But that would require painting a very different picture of what the US does in cyberspace than this one.

The activities of the two sides, however, are vastly different in scope and intent. The United States engages in widespread electronic espionage, but that classified information cannot legally be handed over to private industry. China is using its surveillance to steal trade secrets, harm international competitors and undermine American businesses.

The US has, after all, conducted the most sophisticated cyberattack publicly known, StuxNet. Suggesting its activities consist solely of collection of intelligence (and suggesting that the US doesn’t use the intelligence it collects to advance the interests of US companies, even while abundant evidence proves that incorrect, even sharing it with its defense contractors) minimizes both what it really does and — just as importantly — minimizes what China knew at that meeting. Moreover, in an article that describes China turning to hacking in response to seeing our military might in the first Gulf War, it doesn’t consider what it would take for China to give up a weapon which offers it a more effective defense against the US than traditional military toys.

Nevertheless, some Obama types apparently believe — or at least are telling a very credulous Eichenwald they believe — that public shaming would have gotten a country that knew we had weaponized cyberspace to stop its own use of cyberattacks.

To get a sense of whether the claim that public shaming would have ended Chinese hacking, read this post from Jack Goldsmith, written as the Administration was pursuing this approach and 4 months before the first Snowden leak.

[B]ecause talks with the Chinese haven’t worked, “the Obama administration is now considering a range of actions,” including “threats to cancel certain visas or put major purchases of Chinese goods through national security reviews.”  The story cites two former officials for the proposition that the USG is preparing a new National Security Estimate (NIE) that will “underscore the administration’s concerns about the threat, and will put greater weight on plans for more pointed diplomatic and trade measures against the Chinese government.”  (The AP story sometimes talks of the threat from “cyber attack” but it is pretty clear from the context that the topic of the story is cyber exploitation.)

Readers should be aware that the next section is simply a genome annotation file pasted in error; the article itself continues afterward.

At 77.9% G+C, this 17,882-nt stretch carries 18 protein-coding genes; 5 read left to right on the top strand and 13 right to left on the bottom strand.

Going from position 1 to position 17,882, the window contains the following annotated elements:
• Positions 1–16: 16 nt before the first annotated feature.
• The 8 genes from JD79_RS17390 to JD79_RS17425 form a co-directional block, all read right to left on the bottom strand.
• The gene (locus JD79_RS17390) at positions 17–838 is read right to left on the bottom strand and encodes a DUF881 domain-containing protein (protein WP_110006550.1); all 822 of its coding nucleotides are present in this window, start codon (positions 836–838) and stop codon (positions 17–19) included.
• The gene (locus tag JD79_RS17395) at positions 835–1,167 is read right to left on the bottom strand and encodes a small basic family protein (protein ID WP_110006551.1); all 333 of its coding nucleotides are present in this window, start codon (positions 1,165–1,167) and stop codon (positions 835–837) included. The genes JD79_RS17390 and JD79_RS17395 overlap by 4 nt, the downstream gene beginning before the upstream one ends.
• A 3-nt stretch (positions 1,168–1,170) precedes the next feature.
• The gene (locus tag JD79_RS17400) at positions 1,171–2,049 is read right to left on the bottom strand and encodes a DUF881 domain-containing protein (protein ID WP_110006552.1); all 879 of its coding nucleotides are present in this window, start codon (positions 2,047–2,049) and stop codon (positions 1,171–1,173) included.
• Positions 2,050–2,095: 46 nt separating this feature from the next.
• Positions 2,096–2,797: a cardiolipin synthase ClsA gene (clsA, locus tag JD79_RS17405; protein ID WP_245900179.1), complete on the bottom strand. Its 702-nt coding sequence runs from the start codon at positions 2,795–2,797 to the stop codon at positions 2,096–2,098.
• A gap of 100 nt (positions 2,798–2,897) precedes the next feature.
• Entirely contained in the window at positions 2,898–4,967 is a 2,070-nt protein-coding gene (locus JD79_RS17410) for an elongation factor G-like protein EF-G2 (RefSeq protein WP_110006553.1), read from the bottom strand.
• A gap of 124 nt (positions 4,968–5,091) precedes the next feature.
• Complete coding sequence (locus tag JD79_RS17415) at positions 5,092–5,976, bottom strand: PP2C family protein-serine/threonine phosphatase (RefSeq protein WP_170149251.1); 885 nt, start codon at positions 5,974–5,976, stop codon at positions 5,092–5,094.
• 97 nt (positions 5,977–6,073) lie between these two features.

What is puzzling is the tentativeness and slowness of the USG reaction given what the USG has been telling us – openly, and through leaks – about the enormous scale of the problem.  One reason for tentativeness is that, as I once wrote, “the United States itself engages in [cyberexploitations] extensively abroad and [] cyber exploitations do not violate international law, and thus would not justify a large-scale military response, kinetic or cyber.”  This is a large hurdle, I think, that leaves the United States with only relatively weak diplomatic tools to address the problem – and tools, by the way, that open it up to reciprocal retaliation.


I can imagine a norm developing where certain large-scale cyber exploitations are such a threat or violation of sovereignty and national security that they warrant an attack – kinetic or not – in response.  I also believe, as I have long said, that the United States will not be able to clamp down on China’s cyber exploitations by others unless it is willing to consider clamping down on its own cyberexploitations – both directly by the USG, and through its support of hacktivism in China. [my emphasis]

Goldsmith, months before any Snowden leaks, was saying that our own hacking would prevent this approach from working.

And, of course, Eichenwald’s entire story doesn’t consider whether the US has used the correct approach to defending our own networks. That is, he doesn’t consider whether the US should have, instead of trying to shame someone for hacking that we were ourselves are hacking, instead invested in a better defense.

Again, we can go to commentary, from Thomas Rid, from that period in February when the US was just rolling out the shaming strategy.